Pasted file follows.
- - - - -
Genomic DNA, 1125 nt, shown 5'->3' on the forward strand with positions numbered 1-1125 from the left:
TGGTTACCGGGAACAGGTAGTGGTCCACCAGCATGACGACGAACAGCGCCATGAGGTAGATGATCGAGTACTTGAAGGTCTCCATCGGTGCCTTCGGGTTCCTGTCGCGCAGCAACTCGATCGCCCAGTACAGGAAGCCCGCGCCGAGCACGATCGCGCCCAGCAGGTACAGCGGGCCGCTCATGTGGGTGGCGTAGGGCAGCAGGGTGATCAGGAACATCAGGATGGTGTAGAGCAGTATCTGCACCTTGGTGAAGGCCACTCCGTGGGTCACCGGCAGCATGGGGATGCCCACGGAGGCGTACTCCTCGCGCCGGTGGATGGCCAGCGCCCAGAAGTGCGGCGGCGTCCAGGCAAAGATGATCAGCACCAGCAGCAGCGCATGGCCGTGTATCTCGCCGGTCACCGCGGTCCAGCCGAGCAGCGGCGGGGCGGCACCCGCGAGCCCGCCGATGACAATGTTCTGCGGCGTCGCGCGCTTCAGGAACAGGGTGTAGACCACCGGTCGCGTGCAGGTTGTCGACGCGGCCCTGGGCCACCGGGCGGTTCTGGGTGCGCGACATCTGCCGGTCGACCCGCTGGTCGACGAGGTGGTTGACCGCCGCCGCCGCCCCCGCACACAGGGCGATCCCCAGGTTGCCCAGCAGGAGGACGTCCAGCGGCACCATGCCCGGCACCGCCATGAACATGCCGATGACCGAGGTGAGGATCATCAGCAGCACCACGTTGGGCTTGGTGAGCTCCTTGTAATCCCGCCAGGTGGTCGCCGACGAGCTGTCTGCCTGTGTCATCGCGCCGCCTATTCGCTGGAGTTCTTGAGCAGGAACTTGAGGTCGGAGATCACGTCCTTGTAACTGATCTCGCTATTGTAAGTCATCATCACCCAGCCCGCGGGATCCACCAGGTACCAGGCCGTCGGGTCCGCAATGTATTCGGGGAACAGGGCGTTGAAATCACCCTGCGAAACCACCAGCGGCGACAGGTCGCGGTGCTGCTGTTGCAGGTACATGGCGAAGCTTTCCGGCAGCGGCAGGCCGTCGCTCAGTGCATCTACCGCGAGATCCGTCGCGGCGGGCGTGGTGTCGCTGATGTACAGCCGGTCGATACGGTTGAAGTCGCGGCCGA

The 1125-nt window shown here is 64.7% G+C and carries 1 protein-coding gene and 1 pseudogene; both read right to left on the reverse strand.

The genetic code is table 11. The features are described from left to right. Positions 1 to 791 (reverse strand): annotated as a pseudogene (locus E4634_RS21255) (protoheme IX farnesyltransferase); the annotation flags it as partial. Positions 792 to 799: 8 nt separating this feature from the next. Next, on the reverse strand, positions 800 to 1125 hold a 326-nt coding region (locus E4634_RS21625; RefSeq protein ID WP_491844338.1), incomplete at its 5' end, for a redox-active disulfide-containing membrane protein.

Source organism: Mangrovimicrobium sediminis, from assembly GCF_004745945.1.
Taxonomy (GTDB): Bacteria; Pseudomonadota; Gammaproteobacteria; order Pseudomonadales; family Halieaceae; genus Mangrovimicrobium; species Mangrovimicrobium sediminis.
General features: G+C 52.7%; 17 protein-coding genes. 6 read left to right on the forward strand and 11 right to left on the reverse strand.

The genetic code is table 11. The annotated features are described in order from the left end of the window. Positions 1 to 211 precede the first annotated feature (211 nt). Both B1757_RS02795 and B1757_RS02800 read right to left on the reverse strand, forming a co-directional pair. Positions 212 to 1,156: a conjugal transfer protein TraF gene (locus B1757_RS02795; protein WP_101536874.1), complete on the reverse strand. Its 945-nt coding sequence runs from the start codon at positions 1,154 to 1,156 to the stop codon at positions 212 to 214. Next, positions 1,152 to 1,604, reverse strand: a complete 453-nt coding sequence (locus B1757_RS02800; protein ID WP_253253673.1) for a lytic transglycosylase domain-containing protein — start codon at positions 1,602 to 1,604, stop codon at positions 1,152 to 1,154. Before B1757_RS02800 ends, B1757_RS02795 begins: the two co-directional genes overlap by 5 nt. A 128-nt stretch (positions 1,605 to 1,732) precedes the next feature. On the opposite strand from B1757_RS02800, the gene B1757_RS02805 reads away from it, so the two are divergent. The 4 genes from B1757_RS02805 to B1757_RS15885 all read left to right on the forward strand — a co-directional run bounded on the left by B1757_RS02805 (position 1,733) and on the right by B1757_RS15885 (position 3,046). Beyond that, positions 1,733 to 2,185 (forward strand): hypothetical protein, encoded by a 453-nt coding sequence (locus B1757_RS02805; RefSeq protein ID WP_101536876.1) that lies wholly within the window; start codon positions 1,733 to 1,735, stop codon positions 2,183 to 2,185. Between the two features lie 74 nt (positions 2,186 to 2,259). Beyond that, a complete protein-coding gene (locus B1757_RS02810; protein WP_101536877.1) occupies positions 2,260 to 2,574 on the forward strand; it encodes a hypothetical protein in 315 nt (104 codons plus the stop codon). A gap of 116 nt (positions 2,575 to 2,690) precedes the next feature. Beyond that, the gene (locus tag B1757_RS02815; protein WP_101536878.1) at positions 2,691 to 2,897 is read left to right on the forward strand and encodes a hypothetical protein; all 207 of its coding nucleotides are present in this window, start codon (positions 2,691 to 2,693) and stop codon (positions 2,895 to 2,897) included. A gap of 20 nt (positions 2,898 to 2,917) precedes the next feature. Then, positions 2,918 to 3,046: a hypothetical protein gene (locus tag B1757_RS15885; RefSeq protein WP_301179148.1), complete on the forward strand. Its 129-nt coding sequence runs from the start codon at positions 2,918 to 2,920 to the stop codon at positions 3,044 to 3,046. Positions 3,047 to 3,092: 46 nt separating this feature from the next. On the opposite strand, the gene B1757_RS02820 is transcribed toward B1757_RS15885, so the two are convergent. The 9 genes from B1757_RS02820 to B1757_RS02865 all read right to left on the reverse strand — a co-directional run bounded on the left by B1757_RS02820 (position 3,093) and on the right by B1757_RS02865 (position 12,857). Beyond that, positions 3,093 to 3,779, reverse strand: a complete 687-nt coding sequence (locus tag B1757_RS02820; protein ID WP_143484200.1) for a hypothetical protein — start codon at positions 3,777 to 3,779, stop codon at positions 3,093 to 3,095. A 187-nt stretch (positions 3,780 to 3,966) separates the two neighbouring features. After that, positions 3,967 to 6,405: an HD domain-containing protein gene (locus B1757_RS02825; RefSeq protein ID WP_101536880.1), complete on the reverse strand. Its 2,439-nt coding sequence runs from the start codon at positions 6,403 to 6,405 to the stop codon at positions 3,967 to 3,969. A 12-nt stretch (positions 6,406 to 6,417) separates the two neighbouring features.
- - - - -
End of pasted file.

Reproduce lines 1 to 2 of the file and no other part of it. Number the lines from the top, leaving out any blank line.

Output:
Genomic DNA, 1125 nt, shown 5'->3' on the forward strand with positions numbered 1-1125 from the left:
TGGTTACCGGGAACAGGTAGTGGTCCACCAGCATGACGACGAACAGCGCCATGAGGTAGATGATCGAGTACTTGAAGGTCTCCATCGGTGCCTTCGGGTTCCTGTCGCGCAGCAACTCGATCGCCCAGTACAGGAAGCCCGCGCCGAGCACGATCGCGCCCAGCAGGTACAGCGGGCCGCTCATGTGGGTGGCGTAGGGCAGCAGGGTGATCAGGAACATCAGGATGGTGTAGAGCAGTATCTGCACCTTGGTGAAGGCCACTCCGTGGGTCACCGGCAGCATGGGGATGCCCACGGAGGCGTACTCCTCGCGCCGGTGGATGGCCAGCGCCCAGAAGTGCGGCGGCGTCCAGGCAAAGATGATCAGCACCAGCAGCAGCGCATGGCCGTGTATCTCGCCGGTCACCGCGGTCCAGCCGAGCAGCGGCGGGGCGGCACCCGCGAGCCCGCCGATGACAATGTTCTGCGGCGTCGCGCGCTTCAGGAACAGGGTGTAGACCACCGGTCGCGTGCAGGTTGTCGACGCGGCCCTGGGCCACCGGGCGGTTCTGGGTGCGCGACATCTGCCGGTCGACCCGCTGGTCGACGAGGTGGTTGACCGCCGCCGCCGCCCCCGCACACAGGGCGATCCCCAGGTTGCCCAGCAGGAGGACGTCCAGCGGCACCATGCCCGGCACCGCCATGAACATGCCGATGACCGAGGTGAGGATCATCAGCAGCACCACGTTGGGCTTGGTGAGCTCCTTGTAATCCCGCCAGGTGGTCGCCGACGAGCTGTCTGCCTGTGTCATCGCGCCGCCTATTCGCTGGAGTTCTTGAGCAGGAACTTGAGGTCGGAGATCACGTCCTTGTAACTGATCTCGCTATTGTAAGTCATCATCACCCAGCCCGCGGGATCCACCAGGTACCAGGCCGTCGGGTCCGCAATGTATTCGGGGAACAGGGCGTTGAAATCACCCTGCGAAACCACCAGCGGCGACAGGTCGCGGTGCTGCTGTTGCAGGTACATGGCGAAGCTTTCCGGCAGCGGCAGGCCGTCGCTCAGTGCATCTACCGCGAGATCCGTCGCGGCGGGCGTGGTGTCGCTGATGTACAGCCGGTCGATACGGTTGAAGTCGCGGCCGA